By George Brown
I’m writing to you this week from scenic Sedona, Arizona. I brought my laptop, and with the wonders of the internet I anticipated no problems submitting my column to the paper by the usual deadline. But, as luck would have it, I came very close to having to report to the editor that I would not have a column this week because a dog ate it – and not just any dog mind you, but a wily coyote.
Over the course of several days I had been making handwritten notes describing the beauty and wonders of the Sedona area, including such sites as Oak Creek Canyon, Verde Valley Scenic Railway, and even a day trip to the Grand Canyon. These notes were safely tucked in my backpack to be transcribed to my laptop and emailed to the paper, comfortably meeting the editor’s deadline, or so I thought.
The column you are reading is a substitute. Rather than try to reconstruct my notes from memory (which is never easy to do), I decided to share the story of how it came to be that a coyote stole my backpack and, I can only presume, ate my column.
Last Saturday, I decided to enjoy a midday hike just outside Sedona. Cockscomb Trail is located in a scenic valley surrounded by majestic red rock mountains. I chose this particular trail for the isolation, as most hikers prefer the more rigorous mountain trails that offer the reward of spectacular views.
It was about 1 p.m. when I parked at the trailhead and embarked on my solo hike, anticipating I would cover 5-6 miles over the next 2-3 hours, including several of the spur trails that intersect Cockscomb. With two bottles of water and a couple of granola bars stowed in my backpack (along with the notes for my column), I felt well prepared for the journey, despite the near 100 degree temperature.
I paced myself, stopping for a drink of water and snack break after the first hour. While resting I even took time to record a few notes about Cockscomb Trail for my column. I continued my journey for about another hour when, quite unexpectedly, I felt lightheaded and a sense of fatigue came over my entire body. I’ve read about the risks of hyperthermia, which can lead to heat stroke and even death, so I sat down in the shade of a tree by a nearly dried up creek and retrieved the second bottle of water and the remaining granola bar from my backpack.
After resting for several minutes, enjoying the granola bar and sipping the water, I felt refreshed and was ready to continue the last leg of the hike; but, as I reached for my backpack, out of the corner of my eye I spotted a gray image coming through the brush on the opposite side of the creek. The creature that emerged was, without doubt, the largest coyote I have ever seen. My heart leaped into my throat and Yvonne’s parting words flashed through my mind, “Please, George, hike on a trail where there will be other hikers close by.” But here I was, alone with a coyote.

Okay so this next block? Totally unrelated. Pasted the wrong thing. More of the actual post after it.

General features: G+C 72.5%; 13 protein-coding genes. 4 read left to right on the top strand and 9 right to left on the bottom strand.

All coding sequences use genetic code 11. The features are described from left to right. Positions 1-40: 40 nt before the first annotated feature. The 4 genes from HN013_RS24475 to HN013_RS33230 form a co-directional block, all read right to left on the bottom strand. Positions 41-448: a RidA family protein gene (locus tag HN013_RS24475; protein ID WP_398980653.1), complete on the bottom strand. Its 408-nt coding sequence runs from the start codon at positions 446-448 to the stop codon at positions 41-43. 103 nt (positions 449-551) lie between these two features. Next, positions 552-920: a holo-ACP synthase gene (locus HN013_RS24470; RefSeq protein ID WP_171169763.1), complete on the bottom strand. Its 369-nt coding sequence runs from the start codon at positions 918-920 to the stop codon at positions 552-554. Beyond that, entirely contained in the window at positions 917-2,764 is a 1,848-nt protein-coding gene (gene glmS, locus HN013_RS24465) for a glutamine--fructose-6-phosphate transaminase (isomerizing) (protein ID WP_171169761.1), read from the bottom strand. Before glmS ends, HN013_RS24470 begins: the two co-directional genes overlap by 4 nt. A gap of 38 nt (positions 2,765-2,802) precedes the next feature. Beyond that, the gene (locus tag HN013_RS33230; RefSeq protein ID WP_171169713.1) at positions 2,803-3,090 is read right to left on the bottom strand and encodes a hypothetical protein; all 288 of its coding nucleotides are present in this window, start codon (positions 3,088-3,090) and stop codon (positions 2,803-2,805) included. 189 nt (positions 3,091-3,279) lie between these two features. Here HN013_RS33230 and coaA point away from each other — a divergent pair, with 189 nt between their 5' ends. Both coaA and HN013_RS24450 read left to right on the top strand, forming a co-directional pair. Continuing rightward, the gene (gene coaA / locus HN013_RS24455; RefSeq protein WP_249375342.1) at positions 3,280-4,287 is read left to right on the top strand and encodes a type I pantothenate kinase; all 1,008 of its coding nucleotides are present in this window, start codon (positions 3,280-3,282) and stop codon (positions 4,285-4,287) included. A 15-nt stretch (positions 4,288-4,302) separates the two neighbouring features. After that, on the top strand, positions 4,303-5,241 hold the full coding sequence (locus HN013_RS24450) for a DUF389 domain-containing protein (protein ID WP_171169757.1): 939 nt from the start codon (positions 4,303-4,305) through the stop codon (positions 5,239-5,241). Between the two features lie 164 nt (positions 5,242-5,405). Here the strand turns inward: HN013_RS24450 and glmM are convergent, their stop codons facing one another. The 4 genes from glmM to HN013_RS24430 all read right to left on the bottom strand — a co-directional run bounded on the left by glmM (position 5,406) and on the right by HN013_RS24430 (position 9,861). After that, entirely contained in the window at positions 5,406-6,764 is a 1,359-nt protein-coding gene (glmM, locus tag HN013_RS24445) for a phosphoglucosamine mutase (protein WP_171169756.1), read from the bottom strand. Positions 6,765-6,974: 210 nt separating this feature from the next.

I sat motionless as the coyote sniffed the ground and eyed me from the opposite side of the creek. I didn’t know whether to shout in an attempt to scare him away or remain silent and slowly climb the tree I was resting against. I chose the latter, which proved to be the right move because I had no more than ascended a few feet into the tree when the coyote, as though on cue, loped across the stream. With surprising boldness – this apparently not being his first such encounter with a lone hiker – the coyote approached the tree, sniffed my empty water bottle, looked up at me (I swear he had a grin on his face), and without so much as a soft growl grabbed my backpack in his mouth and headed down the trail in the direction from whence I had come just a few minutes before.
At this point I’d forgotten all about feeling faint or tired. Climbing down from the tree, I picked up the empty water bottle and, somewhat in disgust, audibly said to myself, “Dang it, I’ve lost another backpack.”
Well, that is the story of how a coyote ran off with my backpack, and, as I said, presumably, ate my column. I know I shouldn’t say it, but I hope it made him sick.
But this is not the end of the story for, as I stood there gazing at the small stream of water trickling its way through the rocks in the creek bed, I experienced a most unusual phenomenon. Whether it was only a dream or one of those mystical energy vortex experiences known to occur around Sedona I do not know; but I suspect the latter because it was near dark by the time I revived from the experience and found myself mysteriously (or so it seemed) transported to the parking lot and seated in the car with no recollection of having walked the remainder of the trail to get there. Unfortunately, space is limited so I will have to save this part of the story for next week’s column.
George Brown is a freelance writer. He and his wife, Yvonne, live in Jackson Township.